Music Reviews
Dead Cities, Red Seas & Lost Ghosts

M83 Dead Cities, Red Seas & Lost Ghosts

(Gooom) Buy it from Insound Rating - 9/10

Messier Object 83 (or M83): A distant bright spiral galaxy, celebrated for its incredible aesthetic qualities in the world of astronomy.

M83's "Dead Cities, Red Seas and Lost Ghosts": Not so distant French duo create scintillating second album, which should be celebrated for its ethereal and absorbing qualities in the world of electronica.

Now, I'm not trying to say that Dead Cities is the soundtrack to a spiral galaxy, but it could certainly be comparable in terms of capturing the imagination of its admirers; listeners in this case, as opposed to astronomers. As the first track begins, the sound of birds reaches our ears, along with a distorted robot speaking, "Sun is shining, birds are singing, flowers are growing, clouds are looming and I am flying", accompanied with undulating synth strings. After that introduction, we are suddenly thrown head first into the album's first full track, Unrecorded. Here, M83 take the best thing about dance and trance music, but rid themselves of its tackiness. M83 take the kind of familiar arrangements you're likely to hear in the music that emanates from speeding cars filled with baseball-capped partisans, and reinterpret them, utilising warm and rich synth sounds, guitars, and a whole host of slow-tempo drum machines.

In Unrecorded we are treated to buzzing organs and whirring robot sounds filtered across our speakers. At the beginning of the song, space is occupied by continually built-up layers sound. Half way through, we are suddenly given space again, and unpredictably, this is the space we need as the song plays out. Not dissimilar to Christian Fennesz's amazing blending and manipulating of guitar layers, this music feels strangely organic, especially when you consider the fact that mainly synths are used.

The glorious Run into Flowers provides proof that any My Bloody Valentine comparisons the group have received are certainly accurate, with its continual build up of drums, and the obligatory 'is-that-a-woman-singing-or-is-it-a-synth' confusion. Either way, it sounds amazing. The best part of the song, however, arrives midway through; after the initially incessant layering of sound, we are again given space, only to be absorbed for a second time by the gradual crescendo of angelic falsettos, cellos and a dozen other things. So yes, the MBV comparisons may be precise, but in the way that My Bloody Valentine used guitars to create emotion, a largely familiar instrument, M83 frequently make use of the unusual to forge their emotion.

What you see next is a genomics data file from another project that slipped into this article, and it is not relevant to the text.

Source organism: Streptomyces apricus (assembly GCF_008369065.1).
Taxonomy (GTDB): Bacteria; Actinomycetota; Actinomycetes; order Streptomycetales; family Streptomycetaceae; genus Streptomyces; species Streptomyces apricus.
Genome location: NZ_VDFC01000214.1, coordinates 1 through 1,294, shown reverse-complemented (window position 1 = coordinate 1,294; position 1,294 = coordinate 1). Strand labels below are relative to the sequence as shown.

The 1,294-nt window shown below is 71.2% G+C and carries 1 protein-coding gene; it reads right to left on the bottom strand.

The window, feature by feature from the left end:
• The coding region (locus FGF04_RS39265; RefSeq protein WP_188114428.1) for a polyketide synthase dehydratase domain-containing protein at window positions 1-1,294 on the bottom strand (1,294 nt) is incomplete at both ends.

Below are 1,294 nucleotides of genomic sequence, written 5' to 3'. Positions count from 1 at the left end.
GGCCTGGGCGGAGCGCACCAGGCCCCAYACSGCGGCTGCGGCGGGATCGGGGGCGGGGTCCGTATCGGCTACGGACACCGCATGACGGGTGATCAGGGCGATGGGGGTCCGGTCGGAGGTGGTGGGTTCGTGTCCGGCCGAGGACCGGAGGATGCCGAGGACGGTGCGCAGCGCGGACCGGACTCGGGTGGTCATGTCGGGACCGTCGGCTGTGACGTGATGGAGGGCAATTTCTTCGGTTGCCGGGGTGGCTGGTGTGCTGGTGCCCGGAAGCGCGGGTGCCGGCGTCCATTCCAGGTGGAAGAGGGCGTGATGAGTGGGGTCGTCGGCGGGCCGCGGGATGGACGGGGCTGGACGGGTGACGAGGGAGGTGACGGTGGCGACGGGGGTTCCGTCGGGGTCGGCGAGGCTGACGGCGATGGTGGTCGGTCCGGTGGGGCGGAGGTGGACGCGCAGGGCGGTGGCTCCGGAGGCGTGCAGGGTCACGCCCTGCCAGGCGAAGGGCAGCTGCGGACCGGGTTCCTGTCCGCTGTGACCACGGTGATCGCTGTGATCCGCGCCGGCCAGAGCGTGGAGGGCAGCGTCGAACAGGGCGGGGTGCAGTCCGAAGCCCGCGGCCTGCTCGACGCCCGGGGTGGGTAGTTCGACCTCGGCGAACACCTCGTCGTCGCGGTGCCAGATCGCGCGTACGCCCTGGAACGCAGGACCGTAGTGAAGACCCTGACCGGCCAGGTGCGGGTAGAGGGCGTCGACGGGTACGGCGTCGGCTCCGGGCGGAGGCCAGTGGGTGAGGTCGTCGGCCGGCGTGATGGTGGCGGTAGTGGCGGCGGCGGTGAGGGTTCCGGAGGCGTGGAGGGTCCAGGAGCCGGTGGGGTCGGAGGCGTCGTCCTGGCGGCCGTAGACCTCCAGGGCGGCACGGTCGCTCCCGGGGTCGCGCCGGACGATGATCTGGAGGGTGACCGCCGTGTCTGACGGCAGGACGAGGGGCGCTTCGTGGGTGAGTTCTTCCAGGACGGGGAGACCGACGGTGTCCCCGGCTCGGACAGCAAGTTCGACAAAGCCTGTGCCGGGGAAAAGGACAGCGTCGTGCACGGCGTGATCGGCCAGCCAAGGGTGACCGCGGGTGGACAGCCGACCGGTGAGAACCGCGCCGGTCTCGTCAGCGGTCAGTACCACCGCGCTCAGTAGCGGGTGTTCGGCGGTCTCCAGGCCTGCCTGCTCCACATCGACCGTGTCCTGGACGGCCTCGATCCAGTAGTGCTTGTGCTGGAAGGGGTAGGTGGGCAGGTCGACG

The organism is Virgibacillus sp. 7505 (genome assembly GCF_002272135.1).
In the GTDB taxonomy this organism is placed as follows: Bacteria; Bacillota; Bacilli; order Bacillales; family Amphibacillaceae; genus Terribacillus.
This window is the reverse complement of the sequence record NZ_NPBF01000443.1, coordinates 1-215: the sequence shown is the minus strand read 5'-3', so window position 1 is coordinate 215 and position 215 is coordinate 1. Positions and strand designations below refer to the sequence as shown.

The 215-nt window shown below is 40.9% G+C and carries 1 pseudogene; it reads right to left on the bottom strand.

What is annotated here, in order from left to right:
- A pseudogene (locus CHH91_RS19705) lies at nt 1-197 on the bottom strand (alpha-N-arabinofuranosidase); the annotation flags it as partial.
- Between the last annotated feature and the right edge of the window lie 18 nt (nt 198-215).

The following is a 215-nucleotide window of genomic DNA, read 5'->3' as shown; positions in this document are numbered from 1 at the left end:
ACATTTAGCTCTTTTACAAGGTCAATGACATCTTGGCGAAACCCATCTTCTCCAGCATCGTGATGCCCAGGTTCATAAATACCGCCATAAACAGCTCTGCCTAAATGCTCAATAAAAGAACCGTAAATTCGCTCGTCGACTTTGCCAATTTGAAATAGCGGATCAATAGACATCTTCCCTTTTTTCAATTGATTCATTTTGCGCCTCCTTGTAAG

In Church is another track which sees M83 somehow filling breadth and depth with pure sound. This time, cinematic organ is layered together with harmonising vocals and backwards melodies. Buzzing synth builds up during the middle section, only to disintegrate back into organ, which in time fades into the distance. It remains a mystery as to how the duo creates a sound which encompasses the intensity of a rock band, yet retains the fragility and emotion of a folk singer. And as In Church leaves us behind with calm elation, America abruptly begins, its faster, pulsating rhythm reminding us of the dance influence underpinning the duo's music.

Throughout the album, the songs display a beautiful ambience, contrasting superbly with their heavier side, the abrasive white noise and distortion. The fact that these aspects are constantly kept in balance intensifies the music greatly. As the closing song, Beauties Can Die commences, we are treated to childlike vibraphone and angelic female singing. This fragile and delicate opening builds gradually until a peak of harmonising envelops the listener, only to fade out to nothingness. As this beauty does indeed die, silence prevails, leaving us isolated. But after a minute or two, glorious yet melancholic synthesisers and rushing white noise leave us on an unexpected sad note, reflecting of the beauty, and the fact that our idylls are constantly short term and under threat.

In Dead Cities, Red Seas & Lost Ghosts, M83 have created an ethereal electronic masterpiece, and one which, thankfully, doesn't sound like a relic from the Warp Records back catalogue. There is something intensely human about these twelve tracks, perhaps due to the fact they are all so fearlessly down to earth in nature; of course, this is somewhat ironic when you consider the spatial atmosphere which resonates throughout every composition. And, ultimately, there are no delusions; as beauty fades, a false sense of security disintegrates, and we are left again with silence.